Writers: Adam Simon, Tim Metcalfe
Director: Peter Cornwell
Cast: Virginia Madsen, Kyle Gallner, Elias Koteas, Amanda Crew, Martin Donovan, Sophi Knight, Ty Wood, Erik J. Berg, John Bluethner, D.W. Brown, John B. Lowe, Adriana O’Neil
Theatrical Release: March 27, 2009
DVD Release Date: July 14, 2009
Online Availability: Amazon for $23.99
“Based on a true story” movies can be a funny thing. I often see that tagline on horror movies though when you see the flesh eating cannibal come out of the woodwork it’s easy to see that it’s based about as far as one of the character’s names and the city that they live in. However, every now and then a movie will come around that is filled with falsities, but has a little bit of truth to it, too. The Haunting in Connecticut is one of those movies.
This is supposed to be based on a true story. The people that lived it swear by their story, though others do not believe the story to the lengths that it has been told. The movie version has the basic details correct. The house is in Connecticut, the boy begins seeing and feeling the presence of the ghosts/demons first, and the details in that respect are basically how things went.
In real life, the story goes a little bit differently. According to the parents, the house, which was once a funeral home, did contain the presence of demons. Not only that, but the demons apparently raped them. Obviously moments like this are not in the film. The family claims that after the mother learned that the home had been a funeral parlor her son began exhibiting weird behavior. How much of the family’s story is true may never be known. Some people believe their story and others claim that they cannot keep their stories straight and deem it as being unreal. Whether or not you believe it is strictly up to you.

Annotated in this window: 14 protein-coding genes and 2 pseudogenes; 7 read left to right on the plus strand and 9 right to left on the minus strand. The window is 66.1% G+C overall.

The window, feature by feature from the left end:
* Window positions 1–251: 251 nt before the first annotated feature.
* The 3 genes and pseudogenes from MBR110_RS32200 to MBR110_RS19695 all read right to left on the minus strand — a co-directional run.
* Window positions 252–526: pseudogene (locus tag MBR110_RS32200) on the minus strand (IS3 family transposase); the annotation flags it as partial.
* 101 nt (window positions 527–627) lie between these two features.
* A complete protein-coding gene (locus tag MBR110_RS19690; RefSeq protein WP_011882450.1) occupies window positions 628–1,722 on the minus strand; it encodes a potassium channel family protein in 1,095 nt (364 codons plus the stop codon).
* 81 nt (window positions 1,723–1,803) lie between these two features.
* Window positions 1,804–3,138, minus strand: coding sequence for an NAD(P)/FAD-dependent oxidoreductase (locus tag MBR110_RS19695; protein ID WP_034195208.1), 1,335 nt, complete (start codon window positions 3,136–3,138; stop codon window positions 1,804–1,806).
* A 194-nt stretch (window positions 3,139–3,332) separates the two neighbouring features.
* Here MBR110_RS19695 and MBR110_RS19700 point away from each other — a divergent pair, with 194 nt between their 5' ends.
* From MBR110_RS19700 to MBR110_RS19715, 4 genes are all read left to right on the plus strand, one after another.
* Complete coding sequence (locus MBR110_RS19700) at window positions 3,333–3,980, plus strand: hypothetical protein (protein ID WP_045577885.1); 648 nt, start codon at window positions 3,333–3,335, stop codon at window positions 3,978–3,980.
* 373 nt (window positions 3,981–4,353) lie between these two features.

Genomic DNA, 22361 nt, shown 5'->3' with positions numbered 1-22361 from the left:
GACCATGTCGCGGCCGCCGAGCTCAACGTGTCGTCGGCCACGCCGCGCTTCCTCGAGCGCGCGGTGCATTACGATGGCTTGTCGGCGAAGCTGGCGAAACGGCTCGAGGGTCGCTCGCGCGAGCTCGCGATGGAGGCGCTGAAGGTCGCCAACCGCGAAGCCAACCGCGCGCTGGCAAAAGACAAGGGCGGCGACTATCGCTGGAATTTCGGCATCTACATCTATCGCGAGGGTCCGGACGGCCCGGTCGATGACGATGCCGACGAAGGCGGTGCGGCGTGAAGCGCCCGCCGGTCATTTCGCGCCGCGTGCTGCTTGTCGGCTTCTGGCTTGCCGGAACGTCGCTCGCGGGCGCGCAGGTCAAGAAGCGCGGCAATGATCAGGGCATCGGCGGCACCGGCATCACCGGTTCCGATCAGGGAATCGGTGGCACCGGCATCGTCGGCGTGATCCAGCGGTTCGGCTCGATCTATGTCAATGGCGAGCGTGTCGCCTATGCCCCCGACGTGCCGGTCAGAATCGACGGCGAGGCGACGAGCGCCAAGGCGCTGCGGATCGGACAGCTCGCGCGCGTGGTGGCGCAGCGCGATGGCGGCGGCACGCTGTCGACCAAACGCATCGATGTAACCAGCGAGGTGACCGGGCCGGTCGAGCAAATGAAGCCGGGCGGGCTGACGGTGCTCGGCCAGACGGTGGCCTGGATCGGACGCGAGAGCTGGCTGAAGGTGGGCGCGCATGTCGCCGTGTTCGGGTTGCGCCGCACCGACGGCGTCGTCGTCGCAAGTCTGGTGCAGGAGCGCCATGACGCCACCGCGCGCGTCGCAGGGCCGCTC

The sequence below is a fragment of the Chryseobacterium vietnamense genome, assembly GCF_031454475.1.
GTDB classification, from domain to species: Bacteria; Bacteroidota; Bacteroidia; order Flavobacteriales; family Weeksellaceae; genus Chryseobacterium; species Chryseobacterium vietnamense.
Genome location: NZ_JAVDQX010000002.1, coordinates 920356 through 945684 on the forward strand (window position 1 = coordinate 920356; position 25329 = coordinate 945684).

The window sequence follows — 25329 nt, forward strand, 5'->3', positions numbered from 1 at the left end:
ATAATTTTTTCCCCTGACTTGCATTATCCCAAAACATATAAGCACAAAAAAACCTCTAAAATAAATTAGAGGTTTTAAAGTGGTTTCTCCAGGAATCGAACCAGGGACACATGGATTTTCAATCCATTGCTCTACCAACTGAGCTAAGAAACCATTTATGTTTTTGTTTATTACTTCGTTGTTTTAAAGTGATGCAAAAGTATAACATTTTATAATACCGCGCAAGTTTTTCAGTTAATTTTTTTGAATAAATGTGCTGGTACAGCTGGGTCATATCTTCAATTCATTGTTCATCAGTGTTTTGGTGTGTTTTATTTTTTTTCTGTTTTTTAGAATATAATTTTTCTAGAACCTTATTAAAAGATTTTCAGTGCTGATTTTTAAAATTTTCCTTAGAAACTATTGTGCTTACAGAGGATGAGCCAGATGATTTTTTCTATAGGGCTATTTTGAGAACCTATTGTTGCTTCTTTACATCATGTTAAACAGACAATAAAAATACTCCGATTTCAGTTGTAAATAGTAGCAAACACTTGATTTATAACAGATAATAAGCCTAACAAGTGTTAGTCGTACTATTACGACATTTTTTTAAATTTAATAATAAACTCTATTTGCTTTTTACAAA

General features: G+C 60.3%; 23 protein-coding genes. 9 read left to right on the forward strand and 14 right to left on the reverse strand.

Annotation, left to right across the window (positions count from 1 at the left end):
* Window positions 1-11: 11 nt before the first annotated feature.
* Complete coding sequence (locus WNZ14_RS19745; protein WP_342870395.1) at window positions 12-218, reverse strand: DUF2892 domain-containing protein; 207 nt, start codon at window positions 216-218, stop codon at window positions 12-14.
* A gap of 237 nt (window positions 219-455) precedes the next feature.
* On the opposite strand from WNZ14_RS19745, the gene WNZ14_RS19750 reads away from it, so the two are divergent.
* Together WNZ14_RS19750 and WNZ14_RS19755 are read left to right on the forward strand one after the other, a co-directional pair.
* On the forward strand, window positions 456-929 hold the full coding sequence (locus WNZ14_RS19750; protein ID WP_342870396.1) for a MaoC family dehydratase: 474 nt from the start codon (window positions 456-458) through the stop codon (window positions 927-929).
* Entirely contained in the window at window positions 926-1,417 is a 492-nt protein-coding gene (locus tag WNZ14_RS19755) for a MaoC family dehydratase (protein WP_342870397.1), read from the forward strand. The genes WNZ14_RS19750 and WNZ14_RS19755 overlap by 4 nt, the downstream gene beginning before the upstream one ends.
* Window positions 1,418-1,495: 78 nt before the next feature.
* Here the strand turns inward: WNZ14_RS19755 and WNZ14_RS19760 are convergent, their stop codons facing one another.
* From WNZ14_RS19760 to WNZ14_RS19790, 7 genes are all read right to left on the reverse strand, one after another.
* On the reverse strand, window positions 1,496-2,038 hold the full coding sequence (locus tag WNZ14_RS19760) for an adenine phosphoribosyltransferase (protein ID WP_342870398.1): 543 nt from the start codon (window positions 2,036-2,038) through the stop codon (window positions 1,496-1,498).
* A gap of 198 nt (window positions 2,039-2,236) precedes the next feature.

The movie version of The Haunting in Connecticut begins with that infamous “Based on a True Story.” In the end, that really says all that needs to be said. Some of this is “true” and other parts are not. How much you want to believe any of this will probably be relative to how much you enjoy the movie. If you’re hoping to see a true story and are looking for what could have happened and what didn’t happen, then you might not have a good time. However, if you’re looking to watch something for entertainment sake that has that thriller appeal to it, Haunting shouldn’t be so bad for you.
The cast is competent enough. Virginia Madsen (Long Gone, Wonder Woman) has the lead, of sorts, playing the mother, Sara. Sara is married to Peter (Martin Donovan – Weeds), a man with a drinking problem. They have three kids, Matt (Kyle Gallner – Big Love), being the most prominent, who has cancer.
Overall this isn’t a bad film. You have to look at it for what it is worth though. For starters, this is a PG-13 film. It’s not as scary as some of the better movies, but for that creepy haunting tale it succeeds on a moderate level. The biggest problem with this is that it’s not entirely scary. Sure, there are creepy moments, but on some levels it becomes predictable and on others, it is merely entertaining.
The acting definitely saves this one. It’s hard to say what it might have been like with better writing because the writer was going off of a story that was in part, true, and adding PG-13 elements to piece together a film. Naturally, any sort of sodomizing that the parents claimed happened is not going to be seen in a PG-13 flick.
The Haunting in Connecticut Plot